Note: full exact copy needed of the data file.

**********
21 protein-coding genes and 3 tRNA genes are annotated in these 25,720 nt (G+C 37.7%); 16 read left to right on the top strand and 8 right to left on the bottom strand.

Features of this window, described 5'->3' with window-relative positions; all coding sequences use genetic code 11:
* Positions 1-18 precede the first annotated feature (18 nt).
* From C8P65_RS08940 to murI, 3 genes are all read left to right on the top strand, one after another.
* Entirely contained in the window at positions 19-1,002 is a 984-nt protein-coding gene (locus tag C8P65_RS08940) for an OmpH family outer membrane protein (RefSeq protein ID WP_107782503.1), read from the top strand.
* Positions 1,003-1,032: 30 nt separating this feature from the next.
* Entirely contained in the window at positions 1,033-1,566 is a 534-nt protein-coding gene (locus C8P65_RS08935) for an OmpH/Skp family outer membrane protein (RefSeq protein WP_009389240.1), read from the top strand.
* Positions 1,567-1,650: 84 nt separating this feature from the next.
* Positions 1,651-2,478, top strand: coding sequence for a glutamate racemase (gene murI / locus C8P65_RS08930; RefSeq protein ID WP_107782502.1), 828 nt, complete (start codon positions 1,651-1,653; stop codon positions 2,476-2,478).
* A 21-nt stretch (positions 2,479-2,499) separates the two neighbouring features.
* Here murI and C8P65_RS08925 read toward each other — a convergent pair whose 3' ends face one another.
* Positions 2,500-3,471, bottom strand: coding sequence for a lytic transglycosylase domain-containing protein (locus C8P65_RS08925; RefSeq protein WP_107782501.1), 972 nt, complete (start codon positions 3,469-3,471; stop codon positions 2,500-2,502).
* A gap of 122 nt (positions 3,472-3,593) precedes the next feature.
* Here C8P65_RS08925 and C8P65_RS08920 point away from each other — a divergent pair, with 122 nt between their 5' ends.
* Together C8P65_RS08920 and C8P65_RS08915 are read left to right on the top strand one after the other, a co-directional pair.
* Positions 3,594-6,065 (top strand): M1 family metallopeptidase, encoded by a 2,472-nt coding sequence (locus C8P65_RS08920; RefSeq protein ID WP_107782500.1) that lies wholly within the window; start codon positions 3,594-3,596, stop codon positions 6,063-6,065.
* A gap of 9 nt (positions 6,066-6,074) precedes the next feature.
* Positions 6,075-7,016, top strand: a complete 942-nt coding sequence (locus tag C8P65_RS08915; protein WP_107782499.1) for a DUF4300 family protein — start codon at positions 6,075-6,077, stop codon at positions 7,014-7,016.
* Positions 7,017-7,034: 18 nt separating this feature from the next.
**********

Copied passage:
21 protein-coding genes and 3 tRNA genes are annotated in these 25,720 nt (G+C 37.7%); 16 read left to right on the top strand and 8 right to left on the bottom strand.

Features of this window, described 5'->3' with window-relative positions; all coding sequences use genetic code 11:
* Positions 1-18 precede the first annotated feature (18 nt).
* From C8P65_RS08940 to murI, 3 genes are all read left to right on the top strand, one after another.
* Entirely contained in the window at positions 19-1,002 is a 984-nt protein-coding gene (locus tag C8P65_RS08940) for an OmpH family outer membrane protein (RefSeq protein ID WP_107782503.1), read from the top strand.
* Positions 1,003-1,032: 30 nt separating this feature from the next.
* Entirely contained in the window at positions 1,033-1,566 is a 534-nt protein-coding gene (locus C8P65_RS08935) for an OmpH/Skp family outer membrane protein (RefSeq protein WP_009389240.1), read from the top strand.
* Positions 1,567-1,650: 84 nt separating this feature from the next.
* Positions 1,651-2,478, top strand: coding sequence for a glutamate racemase (gene murI / locus C8P65_RS08930; RefSeq protein ID WP_107782502.1), 828 nt, complete (start codon positions 1,651-1,653; stop codon positions 2,476-2,478).
* A 21-nt stretch (positions 2,479-2,499) separates the two neighbouring features.
* Here murI and C8P65_RS08925 read toward each other — a convergent pair whose 3' ends face one another.
* Positions 2,500-3,471, bottom strand: coding sequence for a lytic transglycosylase domain-containing protein (locus C8P65_RS08925; RefSeq protein WP_107782501.1), 972 nt, complete (start codon positions 3,469-3,471; stop codon positions 2,500-2,502).
* A gap of 122 nt (positions 3,472-3,593) precedes the next feature.
* Here C8P65_RS08925 and C8P65_RS08920 point away from each other — a divergent pair, with 122 nt between their 5' ends.
* Together C8P65_RS08920 and C8P65_RS08915 are read left to right on the top strand one after the other, a co-directional pair.
* Positions 3,594-6,065 (top strand): M1 family metallopeptidase, encoded by a 2,472-nt coding sequence (locus C8P65_RS08920; RefSeq protein ID WP_107782500.1) that lies wholly within the window; start codon positions 3,594-3,596, stop codon positions 6,063-6,065.
* A gap of 9 nt (positions 6,066-6,074) precedes the next feature.
* Positions 6,075-7,016, top strand: a complete 942-nt coding sequence (locus tag C8P65_RS08915; protein WP_107782499.1) for a DUF4300 family protein — start codon at positions 6,075-6,077, stop codon at positions 7,014-7,016.
* Positions 7,017-7,034: 18 nt separating this feature from the next.